Professor of geology and geophysics Steven Sherwood resembles Indiana Jones in the photograph on his Web site: he wears a cowboy hat, a strap-on canteen, a five o’clock shadow and a charming half-smile. John Williams ’05, who has taken two classes with Sherwood, was surprised when he saw the picture.

“I imagined him working at a desk, deriving really complex formulas,” Williams said.

Described by several colleagues and students as serious and hardworking, Sherwood recently won the 2005 Clarence Leroy Meisinger Award for his research on the interaction between clouds and particles. The American Meteorological Society gives this award annually to “young, promising atmospheric scientists” under 40 years of age, according to the society’s Web site.

“It’s the best award that I’ve gotten,” Sherwood said when reached in New Zealand, where he vacationed with his family this week. “I’m proud of that.”

Sherwood studies atmospheric processes in the tropics where frequent forest fires release aerosols — particles of dust and smoke — into the air. He uses satellite data to analyze the impact of aerosols on clouds.

To explain the basics behind his research, Sherwood referred to a poster of a cold Steinlager bottle covered in beads of water.

“Droplets always have to form on something, whether it’s a beer bottle or an aerosol particle,” Sherwood said.

He explained that a cloud is a swarm of water droplets suspended on aerosol particles. When forest fires produce aerosols, clouds are affected, and the climate changes. Sherwood has found that aerosols might decrease rainfall, and he said some speculate that they could reduce global warming.

Sherwood looks at “deep clouds,” which are further away from the atmosphere than the more-studied “shallow clouds.”

“The cloud types I am looking at have received almost no attention,” Sherwood said. “This is a kind of area where there’s a lot of work to be done.”

At Yale, Sherwood teaches various courses on meteorology, radiation and climate. In the two courses Williams took, Sherwood explained atmospheric phenomena that are familiar but difficult to understand.

“He gave us a lab on bathroom studies — why a shower curtain moves into you when you’re taking a shower,” Williams said.

Sherwood also described why things appear darker when they are wet, Williams said.

Catherine Izard ’06 remembered making radiometers in Sherwood’s “Introduction to Meteorology and Climate” class. Students built the radiometers using construction paper, Saran wrap, tin foil and shoeboxes and then went to the roof to measure radiation. While Sherwood’s more interactive classes sound fun, his lectures could be dry or difficult to understand, some students said.

“He’s obviously brilliant, but his effort isn’t really in teaching,” said Williams, voicing a common sentiment. “Some of it went over my head.”

Williams said Sherwood’s course on “Radiative Transfer and Climate” was the hardest he has taken at Yale.

If scholarship is Sherwood’s strong suit, he is in the right place this semester. Sherwood will spend the next few months writing and researching at Monash University in Melbourne, Australia. According to his Web site, Sherwood has authored 31 studies and articles.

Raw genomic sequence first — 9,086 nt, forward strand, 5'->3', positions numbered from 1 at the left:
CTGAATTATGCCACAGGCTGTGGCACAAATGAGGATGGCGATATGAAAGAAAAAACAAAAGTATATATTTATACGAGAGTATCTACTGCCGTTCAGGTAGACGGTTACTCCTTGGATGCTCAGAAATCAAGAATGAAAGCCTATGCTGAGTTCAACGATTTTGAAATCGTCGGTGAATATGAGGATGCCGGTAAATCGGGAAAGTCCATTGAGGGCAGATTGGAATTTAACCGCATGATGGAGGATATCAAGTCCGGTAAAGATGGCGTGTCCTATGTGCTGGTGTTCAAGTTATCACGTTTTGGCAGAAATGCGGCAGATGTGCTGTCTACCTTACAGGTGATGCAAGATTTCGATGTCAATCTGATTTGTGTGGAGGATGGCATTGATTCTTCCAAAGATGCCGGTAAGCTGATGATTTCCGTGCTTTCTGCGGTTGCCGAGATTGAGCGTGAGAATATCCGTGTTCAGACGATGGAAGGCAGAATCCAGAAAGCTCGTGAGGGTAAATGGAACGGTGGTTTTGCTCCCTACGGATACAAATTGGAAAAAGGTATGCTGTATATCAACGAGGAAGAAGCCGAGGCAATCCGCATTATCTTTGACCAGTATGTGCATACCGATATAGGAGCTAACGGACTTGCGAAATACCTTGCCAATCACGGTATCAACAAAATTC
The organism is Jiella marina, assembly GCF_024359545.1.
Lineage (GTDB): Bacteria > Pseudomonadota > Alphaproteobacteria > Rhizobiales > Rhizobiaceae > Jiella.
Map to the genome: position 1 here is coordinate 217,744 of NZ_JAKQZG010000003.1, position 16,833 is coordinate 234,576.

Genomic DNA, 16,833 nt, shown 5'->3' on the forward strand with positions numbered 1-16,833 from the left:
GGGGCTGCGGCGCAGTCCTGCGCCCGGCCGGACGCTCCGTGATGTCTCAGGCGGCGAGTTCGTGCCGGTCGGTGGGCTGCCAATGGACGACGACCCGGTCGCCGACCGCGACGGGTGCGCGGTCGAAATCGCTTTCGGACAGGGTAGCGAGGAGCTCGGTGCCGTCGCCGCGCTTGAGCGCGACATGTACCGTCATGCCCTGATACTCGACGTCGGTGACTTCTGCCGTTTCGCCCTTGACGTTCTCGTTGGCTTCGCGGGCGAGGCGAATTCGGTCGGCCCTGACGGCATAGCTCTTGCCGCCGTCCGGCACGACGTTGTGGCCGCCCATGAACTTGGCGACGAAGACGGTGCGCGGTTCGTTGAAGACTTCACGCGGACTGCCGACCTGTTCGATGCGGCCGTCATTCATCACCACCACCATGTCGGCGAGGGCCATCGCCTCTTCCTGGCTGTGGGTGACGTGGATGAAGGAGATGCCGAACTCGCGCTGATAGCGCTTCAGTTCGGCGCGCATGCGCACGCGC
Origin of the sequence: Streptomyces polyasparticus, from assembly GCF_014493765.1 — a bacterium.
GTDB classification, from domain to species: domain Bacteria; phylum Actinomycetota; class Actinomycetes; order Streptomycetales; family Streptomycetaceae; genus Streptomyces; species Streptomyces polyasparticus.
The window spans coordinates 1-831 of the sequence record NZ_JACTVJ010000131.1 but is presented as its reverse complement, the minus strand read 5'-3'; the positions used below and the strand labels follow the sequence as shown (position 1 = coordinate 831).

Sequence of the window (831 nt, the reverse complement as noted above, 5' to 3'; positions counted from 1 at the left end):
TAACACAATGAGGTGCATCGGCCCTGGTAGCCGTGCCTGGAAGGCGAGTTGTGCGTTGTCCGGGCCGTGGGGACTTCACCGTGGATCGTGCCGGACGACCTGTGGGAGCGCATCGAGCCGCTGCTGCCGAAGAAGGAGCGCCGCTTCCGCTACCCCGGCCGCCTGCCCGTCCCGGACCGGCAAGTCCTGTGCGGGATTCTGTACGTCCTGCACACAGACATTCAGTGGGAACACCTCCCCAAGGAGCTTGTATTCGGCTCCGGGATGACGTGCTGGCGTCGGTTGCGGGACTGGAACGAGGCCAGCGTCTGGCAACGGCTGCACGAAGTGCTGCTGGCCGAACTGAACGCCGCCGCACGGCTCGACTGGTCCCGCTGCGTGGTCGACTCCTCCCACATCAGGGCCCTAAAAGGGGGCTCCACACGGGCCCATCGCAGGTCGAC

“It’s quite a few papers,” professor of geology and geophysics Alexey Fedorov said. “It’s quite a few for the place he’s now in in his career.”

Sherwood has a lighter side as well. Fedorov, who graduated from Scripps Institution of Oceanography two years after Sherwood, recalled spending Friday nights on the beach with him. They and other graduate students would chat and drink beer.

“He was a very serious person, not a nerdy type of person,” Fedorov said. “It’s a very nice combination of being serious and hardworking without becoming a nerd.”

A Dilbert cartoon on Sherwood’s Web site reflects his work ethic and his humor. In the cartoon, Wally reports to his colleagues: “This week, I achieved unprecedented levels of unverifiable productivity.”

Sherwood sometimes made jokes in class, though they often went over students’ heads.

“He had a dry sense of humor which was scientifically based,” Williams said.

Sherwood said his greatest personal achievement is his family. He has a wife and two young children, whom Izard described as “oh my gosh, adorable.”

In 2003, Sherwood agreed to add his name to list of scientists named “Steve” who believe that science curricula in public schools should not include creationism or intelligent design. The list, compiled by the National Center for Science Education, was a lighthearted jab at creationists who assemble lists of “scientists who doubt evolution,” according to the NCSE Web site.

Sherwood praised the federal judge who recently ordered a suburban Atlanta school system to remove stickers from its high school biology textbooks. The stickers called evolution “a theory, not a fact.”

Still, Sherwood said the word theory is inappropriate in this context only because the public misunderstands it.

“To the average person, theory has a connotation of dubiousness,” Sherwood said. “The word ‘theory’ to a scientist is not disparaging. Gravity and relativity are theories. Evolution is only a theory. Science should be taught not as ‘this is the way it is,’ but as ‘this is a theory we have.’ Science is never done.”